sternbg1.jpg (25618 bytes)  

Sternberg, C. H. 1899.  

The First Great Roof.  


Popular Science News 33:126-127, 1 fig.

Copyright © 2004 - 2010 by Mike Everhart

  Webpage created 12/03/2004 - Last updated 12/22/2010


LEFT: A photo by C. H. Sternberg of a mounted specimen of Protostega gigas from the chalk of western Kansas which is currently in the Carnegie Museum of Natural History in Pittsburg, PA. This is a composite of  #1420 and #1421, both discovered by Sternberg about "three miles northwest of Monument Rock" in western Gove County and acquired by the Carnegie Museum in 1904.

Wherein Charles H. Sternberg describes the discovery and the characteristics of a large marine turtle called Protostega gigas ("first Great roof"). There is some confusion over the locality given by Sternberg in this article (Plum Creek in Gove County) which was later repeated by Wieland (1906).  The error was corrected by Sternberg in his 1909 book, The Life of a Fossil Hunter.


126                                                                   POPULAR SCIENCE                                                 June, 1899


     Professor Cope, from his own fertile brain, created the genus Protostega, and described the type species gigas, from the material he dug with such infinite care [?!?!] and patience from the chalk of Butte Creek, Logan Co., Kansas, in 1871, and in his laboratory with his own hands put together the broken fragments of the friable bones (a task of patient endurance few men are capable of). He showed his intense interest in the greatest of all sea tortoises. I doubt not that as he restored the fragile bones piece by piece, and they began to grow under his skillful hands, he was carried away with the idea of so many paleontologists of that time, and of many to this day, namely, that from a few bones of the skeleton he could restore the whole structure as it appeared in life.

      The broken dislocated ribs seemed to carry out his preconceived idea, that our living forms have been derived from ancestors (in past geological ages), that partook of the characters of immature living forms. In other works, he had before him a fully grown gigantic turtle, built on the same lines as those of a young turtle, just hatched from the shell, with bones all distinct. But here a great obstacle had to be surmounted, for from the manner of deposition, he concluded that the tortoise was buried on his back. What could he do with the great plates of bone, four in number, that lay below the ribs? It never seemed to occur to him that these were bones of the plastron, and in order to describe it bottom side up, he put them in the skin of the back as “lateral dermal plates.”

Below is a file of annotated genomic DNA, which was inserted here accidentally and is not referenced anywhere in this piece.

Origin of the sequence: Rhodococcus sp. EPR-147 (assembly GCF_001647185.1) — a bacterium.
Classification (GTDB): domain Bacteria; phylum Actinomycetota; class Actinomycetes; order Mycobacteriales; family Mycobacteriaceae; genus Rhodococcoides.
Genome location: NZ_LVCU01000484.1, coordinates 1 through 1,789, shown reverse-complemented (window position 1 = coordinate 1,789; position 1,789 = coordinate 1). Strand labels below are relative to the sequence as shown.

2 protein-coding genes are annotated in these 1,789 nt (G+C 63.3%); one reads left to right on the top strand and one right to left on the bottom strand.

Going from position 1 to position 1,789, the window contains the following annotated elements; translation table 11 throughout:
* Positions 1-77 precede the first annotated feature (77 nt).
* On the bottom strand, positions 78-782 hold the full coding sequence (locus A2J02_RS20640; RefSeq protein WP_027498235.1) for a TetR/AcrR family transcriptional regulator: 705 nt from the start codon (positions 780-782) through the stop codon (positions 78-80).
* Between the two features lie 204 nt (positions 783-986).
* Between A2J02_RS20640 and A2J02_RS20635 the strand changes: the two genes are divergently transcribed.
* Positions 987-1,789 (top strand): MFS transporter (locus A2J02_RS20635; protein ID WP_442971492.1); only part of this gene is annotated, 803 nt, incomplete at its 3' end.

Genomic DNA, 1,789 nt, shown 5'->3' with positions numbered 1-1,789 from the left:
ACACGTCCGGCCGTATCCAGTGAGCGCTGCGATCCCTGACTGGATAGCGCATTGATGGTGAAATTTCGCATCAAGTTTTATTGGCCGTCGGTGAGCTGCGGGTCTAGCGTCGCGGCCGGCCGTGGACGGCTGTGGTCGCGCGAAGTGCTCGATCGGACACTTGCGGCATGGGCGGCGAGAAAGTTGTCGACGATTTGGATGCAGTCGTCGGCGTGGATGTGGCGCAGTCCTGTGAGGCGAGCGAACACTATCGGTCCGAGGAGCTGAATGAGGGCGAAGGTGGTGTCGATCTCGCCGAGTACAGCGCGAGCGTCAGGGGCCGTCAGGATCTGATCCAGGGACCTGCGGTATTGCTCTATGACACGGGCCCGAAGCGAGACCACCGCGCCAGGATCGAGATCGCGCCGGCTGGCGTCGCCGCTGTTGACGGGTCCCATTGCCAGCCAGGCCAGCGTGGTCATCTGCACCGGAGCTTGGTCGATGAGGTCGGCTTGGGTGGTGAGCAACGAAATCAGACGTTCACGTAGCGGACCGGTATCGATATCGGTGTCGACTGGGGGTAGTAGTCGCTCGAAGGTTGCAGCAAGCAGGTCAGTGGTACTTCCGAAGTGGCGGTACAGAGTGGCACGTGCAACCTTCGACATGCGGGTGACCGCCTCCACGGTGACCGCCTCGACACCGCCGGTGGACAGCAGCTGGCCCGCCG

The ossified neural arches, of which he found fragments, he made into central “dorsal shields.” Very likely the roof of the great Mormon Tabernacle at Salt Lake rose before him, and, behold, Protostega gigas, “the first great roof” was created.
     For 23 years I have firmly believed that these ideas were correct, and nothing was more deeply impressed on my mind than his story of “The Boatman of the Cretaceous Ocean.” I have found many fine specimens since 1875 (when I first began collecting in the Kansas chalk). But the bones were always scattered, as in the type, and I saw, or read nothing to cause me to change my mind. I have now, for the first time, before me, the thesis of Prof. E. C. Case, presented to the paleontological department of the University of Chicago, for his degree of Doctor of Philosophy, on “The Osteology and Relationships of Protostega"—a work requiring a great deal of study and research; and ably he accomplished his task.  

     Here, for the first time, he gives a nearly correct idea of the plastron. The carapace is largely unknown, and he makes the usual error of guessing at missing bones by concluding that there were no ossified neural arches. This he happily corrects,

when he demolishes Mr. G. R. Wieland’s new genus and species made out of Protostega, under the generic name of Archelon.
      I have not had the long training necessary to even attempt to make a technical description according to rules of paleontology. My greatest glory has been that I have for nearly 30 years been a private soldier for science in the fossil fields of North America, gathering facts, new species, or old, the direct handiwork of the great Creator of all things; and consequently I know but little of the great literature which my labor and that of others has made possible. I have consequently left others to wrangle over the fragmentary relics of creative mind. I let one build up a genus or species for another to tear to pieces, spending a lifetime in proving that this theory was right and that was wrong. I find men’s theories come and go like the leaves of the forest, but the facts collectors gather, last for ever, as they are truths, and, are immortal. I write, then, from the standpoint of a man who from childhood has loved nature; and as a soldier in the great fossil camps, away from men and their works my mind has been little prejudiced in favor of this theory of evolution or that, and my habits and mode of thought are those of the camp, the battlefield, and not of the study and laboratory; my ideas then are original and they belong to me, and not to some other man.